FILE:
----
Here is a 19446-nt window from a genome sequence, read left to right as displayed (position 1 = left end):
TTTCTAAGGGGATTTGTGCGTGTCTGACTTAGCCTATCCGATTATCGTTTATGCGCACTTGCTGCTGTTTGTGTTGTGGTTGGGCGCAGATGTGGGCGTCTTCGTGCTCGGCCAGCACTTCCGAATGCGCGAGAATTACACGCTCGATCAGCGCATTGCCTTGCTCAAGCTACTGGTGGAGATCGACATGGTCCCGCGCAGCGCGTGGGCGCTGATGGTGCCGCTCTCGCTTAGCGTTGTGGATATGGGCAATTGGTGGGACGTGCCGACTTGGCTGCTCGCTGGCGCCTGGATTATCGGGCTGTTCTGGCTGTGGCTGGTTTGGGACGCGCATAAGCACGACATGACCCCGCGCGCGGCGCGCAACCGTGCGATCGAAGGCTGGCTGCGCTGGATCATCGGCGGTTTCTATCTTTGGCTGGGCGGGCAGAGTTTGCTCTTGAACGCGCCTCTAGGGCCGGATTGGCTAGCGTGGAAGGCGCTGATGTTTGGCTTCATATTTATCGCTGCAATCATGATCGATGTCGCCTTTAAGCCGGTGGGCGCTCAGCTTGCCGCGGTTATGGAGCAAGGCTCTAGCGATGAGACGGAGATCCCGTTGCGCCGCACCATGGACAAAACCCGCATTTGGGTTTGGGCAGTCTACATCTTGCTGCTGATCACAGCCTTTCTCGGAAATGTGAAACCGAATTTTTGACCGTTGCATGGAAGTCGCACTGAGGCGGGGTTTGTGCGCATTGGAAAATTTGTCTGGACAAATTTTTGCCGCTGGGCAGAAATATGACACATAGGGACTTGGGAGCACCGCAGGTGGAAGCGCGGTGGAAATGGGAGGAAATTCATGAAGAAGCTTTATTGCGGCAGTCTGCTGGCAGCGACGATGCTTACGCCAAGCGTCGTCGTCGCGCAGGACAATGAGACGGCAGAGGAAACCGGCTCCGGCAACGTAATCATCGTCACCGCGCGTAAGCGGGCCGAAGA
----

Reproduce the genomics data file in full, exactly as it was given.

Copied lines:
Here is a 19446-nt window from a genome sequence, read left to right as displayed (position 1 = left end):
TTTCTAAGGGGATTTGTGCGTGTCTGACTTAGCCTATCCGATTATCGTTTATGCGCACTTGCTGCTGTTTGTGTTGTGGTTGGGCGCAGATGTGGGCGTCTTCGTGCTCGGCCAGCACTTCCGAATGCGCGAGAATTACACGCTCGATCAGCGCATTGCCTTGCTCAAGCTACTGGTGGAGATCGACATGGTCCCGCGCAGCGCGTGGGCGCTGATGGTGCCGCTCTCGCTTAGCGTTGTGGATATGGGCAATTGGTGGGACGTGCCGACTTGGCTGCTCGCTGGCGCCTGGATTATCGGGCTGTTCTGGCTGTGGCTGGTTTGGGACGCGCATAAGCACGACATGACCCCGCGCGCGGCGCGCAACCGTGCGATCGAAGGCTGGCTGCGCTGGATCATCGGCGGTTTCTATCTTTGGCTGGGCGGGCAGAGTTTGCTCTTGAACGCGCCTCTAGGGCCGGATTGGCTAGCGTGGAAGGCGCTGATGTTTGGCTTCATATTTATCGCTGCAATCATGATCGATGTCGCCTTTAAGCCGGTGGGCGCTCAGCTTGCCGCGGTTATGGAGCAAGGCTCTAGCGATGAGACGGAGATCCCGTTGCGCCGCACCATGGACAAAACCCGCATTTGGGTTTGGGCAGTCTACATCTTGCTGCTGATCACAGCCTTTCTCGGAAATGTGAAACCGAATTTTTGACCGTTGCATGGAAGTCGCACTGAGGCGGGGTTTGTGCGCATTGGAAAATTTGTCTGGACAAATTTTTGCCGCTGGGCAGAAATATGACACATAGGGACTTGGGAGCACCGCAGGTGGAAGCGCGGTGGAAATGGGAGGAAATTCATGAAGAAGCTTTATTGCGGCAGTCTGCTGGCAGCGACGATGCTTACGCCAAGCGTCGTCGTCGCGCAGGACAATGAGACGGCAGAGGAAACCGGCTCCGGCAACGTAATCATCGTCACCGCGCGTAAGCGGGCCGAAGA